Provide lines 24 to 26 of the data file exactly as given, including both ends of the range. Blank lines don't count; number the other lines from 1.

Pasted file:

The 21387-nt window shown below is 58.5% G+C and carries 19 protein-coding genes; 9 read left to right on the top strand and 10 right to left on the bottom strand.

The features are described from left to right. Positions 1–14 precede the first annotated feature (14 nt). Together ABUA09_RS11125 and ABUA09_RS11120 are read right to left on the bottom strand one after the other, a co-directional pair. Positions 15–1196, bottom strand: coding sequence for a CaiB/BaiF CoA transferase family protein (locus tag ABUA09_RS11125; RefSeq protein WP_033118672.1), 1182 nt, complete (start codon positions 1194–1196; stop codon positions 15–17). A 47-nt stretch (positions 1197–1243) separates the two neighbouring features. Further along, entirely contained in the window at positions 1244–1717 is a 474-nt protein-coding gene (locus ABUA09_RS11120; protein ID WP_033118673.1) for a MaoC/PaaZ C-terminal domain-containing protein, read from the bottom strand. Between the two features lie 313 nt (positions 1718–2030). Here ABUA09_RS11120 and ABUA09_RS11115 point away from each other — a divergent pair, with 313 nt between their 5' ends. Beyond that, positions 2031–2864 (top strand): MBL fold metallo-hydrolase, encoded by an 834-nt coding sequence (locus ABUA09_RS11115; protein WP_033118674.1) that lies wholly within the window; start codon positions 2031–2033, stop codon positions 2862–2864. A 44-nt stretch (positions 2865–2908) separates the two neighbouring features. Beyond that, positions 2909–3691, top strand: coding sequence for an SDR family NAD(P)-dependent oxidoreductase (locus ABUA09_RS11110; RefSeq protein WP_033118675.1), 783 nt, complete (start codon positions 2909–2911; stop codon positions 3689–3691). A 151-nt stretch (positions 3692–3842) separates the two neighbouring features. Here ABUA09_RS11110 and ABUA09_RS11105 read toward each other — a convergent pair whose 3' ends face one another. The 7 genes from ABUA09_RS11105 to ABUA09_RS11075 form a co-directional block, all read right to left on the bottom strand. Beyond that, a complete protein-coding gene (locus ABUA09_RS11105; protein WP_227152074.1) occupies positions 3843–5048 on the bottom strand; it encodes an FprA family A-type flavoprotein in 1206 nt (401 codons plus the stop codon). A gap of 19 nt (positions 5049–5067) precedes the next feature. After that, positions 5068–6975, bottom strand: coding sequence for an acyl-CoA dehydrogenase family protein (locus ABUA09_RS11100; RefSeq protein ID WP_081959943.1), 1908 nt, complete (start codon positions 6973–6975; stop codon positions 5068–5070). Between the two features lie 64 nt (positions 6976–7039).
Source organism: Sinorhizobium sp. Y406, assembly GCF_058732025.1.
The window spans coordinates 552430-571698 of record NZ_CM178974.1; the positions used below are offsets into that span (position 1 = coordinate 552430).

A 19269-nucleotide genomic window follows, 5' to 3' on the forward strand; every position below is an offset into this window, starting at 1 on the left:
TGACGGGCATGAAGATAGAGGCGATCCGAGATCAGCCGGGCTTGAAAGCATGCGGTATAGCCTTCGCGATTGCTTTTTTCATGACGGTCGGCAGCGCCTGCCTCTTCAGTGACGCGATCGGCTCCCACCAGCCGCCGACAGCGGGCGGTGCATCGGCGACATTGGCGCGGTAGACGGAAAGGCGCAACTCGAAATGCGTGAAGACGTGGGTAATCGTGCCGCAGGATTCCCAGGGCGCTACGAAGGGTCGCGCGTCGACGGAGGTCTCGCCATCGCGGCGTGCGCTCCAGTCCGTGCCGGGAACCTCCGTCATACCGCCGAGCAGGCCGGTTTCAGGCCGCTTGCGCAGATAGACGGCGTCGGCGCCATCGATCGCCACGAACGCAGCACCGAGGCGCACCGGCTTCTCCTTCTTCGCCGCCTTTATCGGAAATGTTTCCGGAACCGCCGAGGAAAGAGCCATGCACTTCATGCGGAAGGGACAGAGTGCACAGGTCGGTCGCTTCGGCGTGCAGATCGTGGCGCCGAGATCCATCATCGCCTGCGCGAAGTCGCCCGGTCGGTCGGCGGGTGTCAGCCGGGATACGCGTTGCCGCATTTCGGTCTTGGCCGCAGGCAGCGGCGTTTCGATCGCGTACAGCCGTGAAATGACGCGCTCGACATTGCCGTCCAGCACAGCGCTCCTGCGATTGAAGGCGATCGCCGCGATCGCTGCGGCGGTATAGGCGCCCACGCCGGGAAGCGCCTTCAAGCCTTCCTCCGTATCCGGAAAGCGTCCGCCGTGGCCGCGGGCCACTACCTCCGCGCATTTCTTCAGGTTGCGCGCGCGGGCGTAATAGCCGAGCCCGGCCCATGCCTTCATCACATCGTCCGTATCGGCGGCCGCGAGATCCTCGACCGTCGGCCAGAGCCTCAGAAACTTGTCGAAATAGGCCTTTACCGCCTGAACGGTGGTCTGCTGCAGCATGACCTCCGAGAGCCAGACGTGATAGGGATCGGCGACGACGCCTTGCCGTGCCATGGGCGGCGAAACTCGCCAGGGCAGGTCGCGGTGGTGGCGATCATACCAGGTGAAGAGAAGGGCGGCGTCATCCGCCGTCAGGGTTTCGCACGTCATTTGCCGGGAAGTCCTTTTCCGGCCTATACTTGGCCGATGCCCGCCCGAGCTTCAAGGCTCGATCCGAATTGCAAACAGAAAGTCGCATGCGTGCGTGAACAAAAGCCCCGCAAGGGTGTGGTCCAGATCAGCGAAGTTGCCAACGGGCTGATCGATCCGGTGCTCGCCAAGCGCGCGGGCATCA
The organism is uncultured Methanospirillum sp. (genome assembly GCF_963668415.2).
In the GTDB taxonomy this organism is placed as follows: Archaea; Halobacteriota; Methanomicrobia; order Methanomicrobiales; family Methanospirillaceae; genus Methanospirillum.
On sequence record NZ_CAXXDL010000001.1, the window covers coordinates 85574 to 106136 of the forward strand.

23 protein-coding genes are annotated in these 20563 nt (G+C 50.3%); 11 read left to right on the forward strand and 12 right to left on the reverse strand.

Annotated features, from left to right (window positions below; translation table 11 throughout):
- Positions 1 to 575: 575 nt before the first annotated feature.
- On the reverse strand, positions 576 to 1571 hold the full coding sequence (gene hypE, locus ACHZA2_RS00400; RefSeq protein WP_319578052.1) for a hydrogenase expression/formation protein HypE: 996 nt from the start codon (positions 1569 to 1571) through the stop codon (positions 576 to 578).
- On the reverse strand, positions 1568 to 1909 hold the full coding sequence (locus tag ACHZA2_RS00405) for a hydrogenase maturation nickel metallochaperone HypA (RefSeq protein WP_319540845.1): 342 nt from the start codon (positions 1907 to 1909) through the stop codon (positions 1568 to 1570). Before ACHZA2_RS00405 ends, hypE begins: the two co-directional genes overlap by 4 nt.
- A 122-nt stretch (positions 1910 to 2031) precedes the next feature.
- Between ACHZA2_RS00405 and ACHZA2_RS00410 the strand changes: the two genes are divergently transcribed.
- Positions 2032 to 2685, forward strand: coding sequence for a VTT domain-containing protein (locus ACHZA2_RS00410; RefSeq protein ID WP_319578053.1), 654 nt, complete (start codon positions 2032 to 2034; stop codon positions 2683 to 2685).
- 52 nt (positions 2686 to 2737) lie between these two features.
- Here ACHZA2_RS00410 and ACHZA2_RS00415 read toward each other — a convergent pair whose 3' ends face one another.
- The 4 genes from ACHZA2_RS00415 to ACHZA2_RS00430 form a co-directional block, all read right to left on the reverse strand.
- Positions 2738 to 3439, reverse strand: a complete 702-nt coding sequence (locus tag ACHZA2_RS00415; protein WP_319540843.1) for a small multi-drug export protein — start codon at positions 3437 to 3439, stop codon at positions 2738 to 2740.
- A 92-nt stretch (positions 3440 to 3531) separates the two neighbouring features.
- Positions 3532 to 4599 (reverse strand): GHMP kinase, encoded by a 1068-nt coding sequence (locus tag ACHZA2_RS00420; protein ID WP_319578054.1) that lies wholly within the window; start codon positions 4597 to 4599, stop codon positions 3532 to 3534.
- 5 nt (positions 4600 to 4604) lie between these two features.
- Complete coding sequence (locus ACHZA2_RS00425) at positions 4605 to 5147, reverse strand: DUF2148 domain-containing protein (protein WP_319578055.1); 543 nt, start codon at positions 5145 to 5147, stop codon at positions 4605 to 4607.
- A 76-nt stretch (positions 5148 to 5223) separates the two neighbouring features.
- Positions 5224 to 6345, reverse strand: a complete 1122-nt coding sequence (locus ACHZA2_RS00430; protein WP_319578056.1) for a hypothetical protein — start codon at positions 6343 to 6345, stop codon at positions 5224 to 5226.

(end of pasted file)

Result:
- 5 nt (positions 4600 to 4604) lie between these two features.
- Complete coding sequence (locus ACHZA2_RS00425) at positions 4605 to 5147, reverse strand: DUF2148 domain-containing protein (protein WP_319578055.1); 543 nt, start codon at positions 5145 to 5147, stop codon at positions 4605 to 4607.
- A 76-nt stretch (positions 5148 to 5223) separates the two neighbouring features.